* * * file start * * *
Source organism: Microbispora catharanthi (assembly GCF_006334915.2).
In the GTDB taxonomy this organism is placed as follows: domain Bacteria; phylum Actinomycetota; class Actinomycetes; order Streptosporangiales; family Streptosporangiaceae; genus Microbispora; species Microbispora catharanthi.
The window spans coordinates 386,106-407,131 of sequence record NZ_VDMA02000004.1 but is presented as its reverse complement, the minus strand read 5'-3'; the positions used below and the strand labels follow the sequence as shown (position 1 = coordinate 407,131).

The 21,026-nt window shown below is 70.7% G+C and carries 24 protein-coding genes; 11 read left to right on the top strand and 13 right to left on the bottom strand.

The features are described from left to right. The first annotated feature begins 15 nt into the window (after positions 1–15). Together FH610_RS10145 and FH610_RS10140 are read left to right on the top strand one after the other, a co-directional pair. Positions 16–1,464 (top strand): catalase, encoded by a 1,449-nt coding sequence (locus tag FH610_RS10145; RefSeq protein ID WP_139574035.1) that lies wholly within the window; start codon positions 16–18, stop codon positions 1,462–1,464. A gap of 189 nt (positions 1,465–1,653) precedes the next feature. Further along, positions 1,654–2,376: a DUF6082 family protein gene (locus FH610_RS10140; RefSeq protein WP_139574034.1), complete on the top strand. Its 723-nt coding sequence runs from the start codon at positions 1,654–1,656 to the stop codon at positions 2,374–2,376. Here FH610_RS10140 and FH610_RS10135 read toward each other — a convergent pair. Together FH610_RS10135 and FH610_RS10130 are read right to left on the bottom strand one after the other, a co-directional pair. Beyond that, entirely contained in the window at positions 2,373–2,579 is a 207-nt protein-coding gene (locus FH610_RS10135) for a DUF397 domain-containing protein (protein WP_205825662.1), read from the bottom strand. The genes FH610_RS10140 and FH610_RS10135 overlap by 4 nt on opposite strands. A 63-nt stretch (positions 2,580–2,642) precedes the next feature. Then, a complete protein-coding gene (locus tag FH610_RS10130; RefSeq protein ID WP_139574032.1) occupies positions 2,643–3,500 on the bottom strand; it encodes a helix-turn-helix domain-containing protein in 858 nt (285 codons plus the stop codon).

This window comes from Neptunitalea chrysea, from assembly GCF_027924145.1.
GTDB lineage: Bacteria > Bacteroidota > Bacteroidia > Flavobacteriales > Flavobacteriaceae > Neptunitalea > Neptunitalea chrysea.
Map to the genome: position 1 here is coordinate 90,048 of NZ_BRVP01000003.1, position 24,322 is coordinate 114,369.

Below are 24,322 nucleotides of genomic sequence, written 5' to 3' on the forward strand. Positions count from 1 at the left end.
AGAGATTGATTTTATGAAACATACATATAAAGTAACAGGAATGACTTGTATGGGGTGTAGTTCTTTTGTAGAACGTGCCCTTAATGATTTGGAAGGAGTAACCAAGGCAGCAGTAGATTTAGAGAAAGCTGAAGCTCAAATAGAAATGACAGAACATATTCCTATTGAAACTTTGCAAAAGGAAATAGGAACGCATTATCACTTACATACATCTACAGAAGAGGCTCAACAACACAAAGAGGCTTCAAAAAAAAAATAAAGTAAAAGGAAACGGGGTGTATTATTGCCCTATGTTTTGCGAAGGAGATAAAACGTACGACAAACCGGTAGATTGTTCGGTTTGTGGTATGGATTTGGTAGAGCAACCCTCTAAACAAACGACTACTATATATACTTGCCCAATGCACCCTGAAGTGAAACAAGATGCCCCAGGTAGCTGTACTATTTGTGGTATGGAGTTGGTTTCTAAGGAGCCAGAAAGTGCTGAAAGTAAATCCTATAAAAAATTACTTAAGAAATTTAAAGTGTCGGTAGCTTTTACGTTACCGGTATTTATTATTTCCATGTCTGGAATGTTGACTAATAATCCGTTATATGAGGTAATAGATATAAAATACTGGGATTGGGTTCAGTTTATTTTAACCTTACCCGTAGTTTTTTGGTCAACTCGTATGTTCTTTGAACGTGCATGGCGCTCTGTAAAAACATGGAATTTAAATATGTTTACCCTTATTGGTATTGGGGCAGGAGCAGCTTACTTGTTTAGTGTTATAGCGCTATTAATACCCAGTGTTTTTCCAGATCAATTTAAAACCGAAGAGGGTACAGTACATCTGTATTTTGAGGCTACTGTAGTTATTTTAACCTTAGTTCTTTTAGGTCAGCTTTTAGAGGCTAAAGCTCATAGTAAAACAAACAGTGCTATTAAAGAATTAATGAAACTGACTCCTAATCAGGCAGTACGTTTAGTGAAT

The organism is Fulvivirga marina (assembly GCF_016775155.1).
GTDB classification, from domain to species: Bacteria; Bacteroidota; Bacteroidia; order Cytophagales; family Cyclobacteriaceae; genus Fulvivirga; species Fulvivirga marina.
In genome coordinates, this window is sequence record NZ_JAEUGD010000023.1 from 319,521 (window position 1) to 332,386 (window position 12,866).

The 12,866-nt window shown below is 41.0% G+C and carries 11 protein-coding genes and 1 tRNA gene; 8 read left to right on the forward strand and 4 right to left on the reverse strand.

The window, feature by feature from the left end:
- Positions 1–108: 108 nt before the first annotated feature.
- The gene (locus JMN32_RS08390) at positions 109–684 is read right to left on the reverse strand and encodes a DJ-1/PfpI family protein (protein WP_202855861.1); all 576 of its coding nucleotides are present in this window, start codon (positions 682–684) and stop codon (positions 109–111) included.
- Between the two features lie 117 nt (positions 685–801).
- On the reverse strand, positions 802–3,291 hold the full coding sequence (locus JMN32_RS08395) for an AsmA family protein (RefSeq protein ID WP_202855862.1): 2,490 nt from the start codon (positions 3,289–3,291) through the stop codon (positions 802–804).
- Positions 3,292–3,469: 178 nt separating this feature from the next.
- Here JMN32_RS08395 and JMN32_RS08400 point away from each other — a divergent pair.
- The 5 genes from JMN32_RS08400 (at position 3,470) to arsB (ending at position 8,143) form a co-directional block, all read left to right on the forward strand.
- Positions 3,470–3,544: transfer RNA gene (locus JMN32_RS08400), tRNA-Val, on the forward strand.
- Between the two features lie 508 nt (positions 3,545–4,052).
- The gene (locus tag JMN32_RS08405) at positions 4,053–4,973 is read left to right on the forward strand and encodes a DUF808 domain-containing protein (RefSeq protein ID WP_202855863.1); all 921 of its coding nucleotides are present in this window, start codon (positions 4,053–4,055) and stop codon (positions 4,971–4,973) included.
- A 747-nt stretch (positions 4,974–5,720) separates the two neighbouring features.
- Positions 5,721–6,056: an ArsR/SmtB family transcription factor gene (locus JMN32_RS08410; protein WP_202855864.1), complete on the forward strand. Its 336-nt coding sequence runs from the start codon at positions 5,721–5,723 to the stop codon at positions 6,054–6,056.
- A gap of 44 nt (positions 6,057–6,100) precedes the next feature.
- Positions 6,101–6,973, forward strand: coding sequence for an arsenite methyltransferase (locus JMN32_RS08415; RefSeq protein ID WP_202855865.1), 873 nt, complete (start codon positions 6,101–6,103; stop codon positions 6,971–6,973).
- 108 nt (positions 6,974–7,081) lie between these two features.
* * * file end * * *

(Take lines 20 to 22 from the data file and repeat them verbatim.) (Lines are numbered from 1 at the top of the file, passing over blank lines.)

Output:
- Positions 3,292–3,469: 178 nt separating this feature from the next.
- Here JMN32_RS08395 and JMN32_RS08400 point away from each other — a divergent pair.
- The 5 genes from JMN32_RS08400 (at position 3,470) to arsB (ending at position 8,143) form a co-directional block, all read left to right on the forward strand.